User Research: User Experience Measurement and Metrics


All things and phenomena are measurable. Usually we think it's not measurable, just haven't found the right way.

1. Why measure user experience?

In our daily work, user experience designers are often challenged. Frequently asked questions:

  • How to prove that this functional optimization is better than the original one?
  • How much impact does this optimization have on the market data?
  • How much did your experience optimization contribute to the company? How much economic value will it bring?
  • ...

"Experience" seems to be a subjective feeling of users, and its concept is relatively abstract. From this situation, it is difficult to measure.

But as an experience designer, we need to be clear: we need to highlight the value of design in the project, which requires a complete set of scientific, systematic, and quantifiable user experience measurement methods.

Data metics are the digital expression of the abstract concept of "value", which can form a specific focus for all participating roles, establish a unified coordinate system and judgment criteria, and intuitively reflect the relationship between the program effect and the target value, and become the source of thinking for subsequent iteration.

The setting of data indicators should follow the derivation idea of ​​"VSM". The so-called VSM refers to from Value to Signal to Metric. The specific meaning is that once the design value is realized (in fact, the design goal is realized), there will definitely be a corresponding phenomenon or signal, and with phenomena or signals, according to the above concepts, we should be able to find data Metrics that can express and measure them, and reflect changes in design values.

Example: Suppose we want to design a bed that improves sleep quality.

  • [Goal] Define business goals and gather design goals - improve users' sleep quality by designing a bed; 
  • [Signal] set key design goals - easier to fall asleep, less turnover before falling asleep, and recommend to others;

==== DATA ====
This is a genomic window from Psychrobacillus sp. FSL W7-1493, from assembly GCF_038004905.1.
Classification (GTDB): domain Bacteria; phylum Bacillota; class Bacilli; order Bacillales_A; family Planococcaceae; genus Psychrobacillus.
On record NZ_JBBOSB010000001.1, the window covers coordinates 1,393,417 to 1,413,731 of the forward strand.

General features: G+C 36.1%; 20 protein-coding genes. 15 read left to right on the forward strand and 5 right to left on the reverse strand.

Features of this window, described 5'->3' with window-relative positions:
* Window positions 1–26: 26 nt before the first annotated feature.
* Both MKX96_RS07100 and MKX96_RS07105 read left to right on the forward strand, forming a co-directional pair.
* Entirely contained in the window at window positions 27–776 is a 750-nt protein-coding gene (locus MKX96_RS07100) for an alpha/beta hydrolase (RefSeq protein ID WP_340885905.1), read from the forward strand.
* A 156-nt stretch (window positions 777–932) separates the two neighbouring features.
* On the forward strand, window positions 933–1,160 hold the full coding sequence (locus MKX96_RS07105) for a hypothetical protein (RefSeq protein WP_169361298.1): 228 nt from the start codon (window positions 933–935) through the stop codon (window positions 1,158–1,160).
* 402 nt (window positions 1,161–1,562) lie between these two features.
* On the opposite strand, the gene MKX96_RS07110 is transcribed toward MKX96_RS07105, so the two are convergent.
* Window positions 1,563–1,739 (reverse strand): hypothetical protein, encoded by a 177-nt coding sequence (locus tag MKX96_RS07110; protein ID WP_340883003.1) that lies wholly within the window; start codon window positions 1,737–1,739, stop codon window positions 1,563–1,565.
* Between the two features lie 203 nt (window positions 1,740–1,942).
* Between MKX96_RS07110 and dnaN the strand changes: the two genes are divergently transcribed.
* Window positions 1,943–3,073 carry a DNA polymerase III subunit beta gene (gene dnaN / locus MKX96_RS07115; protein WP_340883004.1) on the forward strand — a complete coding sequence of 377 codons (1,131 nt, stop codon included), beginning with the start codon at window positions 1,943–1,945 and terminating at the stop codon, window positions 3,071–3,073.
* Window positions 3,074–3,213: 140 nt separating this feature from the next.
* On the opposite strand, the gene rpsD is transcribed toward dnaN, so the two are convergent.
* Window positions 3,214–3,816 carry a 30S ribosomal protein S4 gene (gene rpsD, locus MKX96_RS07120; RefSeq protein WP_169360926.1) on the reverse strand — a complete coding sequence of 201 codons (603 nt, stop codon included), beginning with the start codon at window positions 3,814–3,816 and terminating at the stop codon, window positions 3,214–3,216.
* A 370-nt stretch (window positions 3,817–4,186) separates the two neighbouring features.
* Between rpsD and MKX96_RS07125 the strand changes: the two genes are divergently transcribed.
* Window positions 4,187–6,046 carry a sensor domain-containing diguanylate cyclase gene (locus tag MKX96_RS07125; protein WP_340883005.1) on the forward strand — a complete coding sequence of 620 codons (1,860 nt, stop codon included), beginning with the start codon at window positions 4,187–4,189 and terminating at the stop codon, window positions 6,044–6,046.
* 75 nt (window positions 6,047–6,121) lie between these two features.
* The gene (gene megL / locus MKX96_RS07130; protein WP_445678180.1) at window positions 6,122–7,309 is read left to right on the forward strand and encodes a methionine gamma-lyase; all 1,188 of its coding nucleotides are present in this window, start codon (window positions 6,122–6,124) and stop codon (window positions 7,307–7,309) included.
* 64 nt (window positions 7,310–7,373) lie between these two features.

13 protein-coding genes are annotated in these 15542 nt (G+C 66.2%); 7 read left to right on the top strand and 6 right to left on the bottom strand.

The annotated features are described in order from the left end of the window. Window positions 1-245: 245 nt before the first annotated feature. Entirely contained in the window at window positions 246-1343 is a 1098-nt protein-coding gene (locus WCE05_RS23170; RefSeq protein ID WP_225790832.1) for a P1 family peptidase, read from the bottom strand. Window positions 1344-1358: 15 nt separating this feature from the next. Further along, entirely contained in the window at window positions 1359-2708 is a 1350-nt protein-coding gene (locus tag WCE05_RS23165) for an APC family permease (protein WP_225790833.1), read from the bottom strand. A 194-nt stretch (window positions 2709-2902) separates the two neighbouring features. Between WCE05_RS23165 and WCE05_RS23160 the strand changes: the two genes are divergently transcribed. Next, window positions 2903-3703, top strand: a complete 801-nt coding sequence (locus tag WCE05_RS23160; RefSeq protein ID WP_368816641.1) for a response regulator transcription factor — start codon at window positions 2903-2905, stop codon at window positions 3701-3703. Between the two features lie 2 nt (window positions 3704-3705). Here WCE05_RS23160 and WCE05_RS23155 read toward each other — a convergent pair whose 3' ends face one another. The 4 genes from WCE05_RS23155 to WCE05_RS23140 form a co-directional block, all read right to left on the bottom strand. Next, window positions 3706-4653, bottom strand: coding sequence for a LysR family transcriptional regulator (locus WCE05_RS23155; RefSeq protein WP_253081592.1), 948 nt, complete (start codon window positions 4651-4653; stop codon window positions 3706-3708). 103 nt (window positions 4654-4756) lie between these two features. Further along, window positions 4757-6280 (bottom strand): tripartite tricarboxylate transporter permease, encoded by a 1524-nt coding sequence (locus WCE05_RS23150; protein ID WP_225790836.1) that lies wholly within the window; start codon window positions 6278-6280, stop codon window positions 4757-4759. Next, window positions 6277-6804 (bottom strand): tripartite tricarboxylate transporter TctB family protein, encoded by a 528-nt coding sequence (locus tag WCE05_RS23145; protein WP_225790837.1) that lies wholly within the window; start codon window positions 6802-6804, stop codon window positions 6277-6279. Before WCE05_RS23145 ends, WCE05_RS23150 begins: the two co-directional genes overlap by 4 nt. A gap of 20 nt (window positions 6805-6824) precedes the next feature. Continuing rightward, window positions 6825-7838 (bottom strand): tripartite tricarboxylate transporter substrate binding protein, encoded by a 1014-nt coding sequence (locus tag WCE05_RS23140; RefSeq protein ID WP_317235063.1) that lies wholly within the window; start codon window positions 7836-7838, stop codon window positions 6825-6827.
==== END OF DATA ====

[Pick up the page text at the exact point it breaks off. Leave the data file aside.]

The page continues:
• [Metric] Identify measurable data metrics - the time from sleep start to sleep, the number of turnover before falling asleep, what percentage of all buyers are recommended by others.

GSM model from design goal to data metrics

From the examples, it is not difficult for us to find out how to reflect the value of our designed bed? It must be through measurable data metrics to reflect value, rather than subjective feelings.

2. Dimensions of user experience measurement

On the basis of the HEART model, combined with daily work, we can measure the user experience through the following three major dimensions.

HEART model: It is a user experience measurement framework proposed by Google based on the "PULSE" evaluation system, combined with the quality of user experience and the need to make data more meaningful. It includes five, namely: Happiness, Engagement, Adoption, Retention, Task success.

On the basis of the HEART model, combined with daily work, we can measure the user experience through the following three major dimensions.

1. User feeling

Refers to the subjective feelings of users when using a product, which can be measured by net recommendation score, user satisfaction, loyalty, and product use pleasure.

Net Promoter Score (NPS): An index that measures the likelihood that a customer will recommend a business or service to others. The purpose is to understand the willingness of users to actively recommend the brand or product.

0-10 points, 10 points means very willing, 0 points means very unwilling, according to the user's recommendation willingness, users are divided into three categories: recommenders, passives, and detractors.

Recommenders (9-10): Die-hard fans who not only patronize themselves, but urge their friends to do the same.

Passive (7-8 points): Satisfied but unenthusiastic customers who can be easily wooed by competitors.

Detractors (0-6 points): dissatisfied customers who are trapped in a bad relationship for some reason.

Promoters and detractors are users who have an impact on the company's actual product reputation. The difference between the percentages of these two users in the total number of users is the Net Promoter Score (NPS).

Calculation formula: NPS=(Number of recommenders/Number of total samples)x100% -(Number of detractors/Number of total samples)x100%

To what extent are you willing to recommend XXX products to your friends?

Satisfaction (CSAT): refers to the subjective feelings and satisfaction of users after completing the operation. The main user experience data metrics include (but not limited to) ease of operation, rationality of layout, interface aesthetics, and ease of reading and other subjective evaluations.

The customer satisfaction index (CSAT) is a measure of customer satisfaction with business, purchase or interaction. It can be obtained by a simple question, such as "how satisfied are you with your experience?".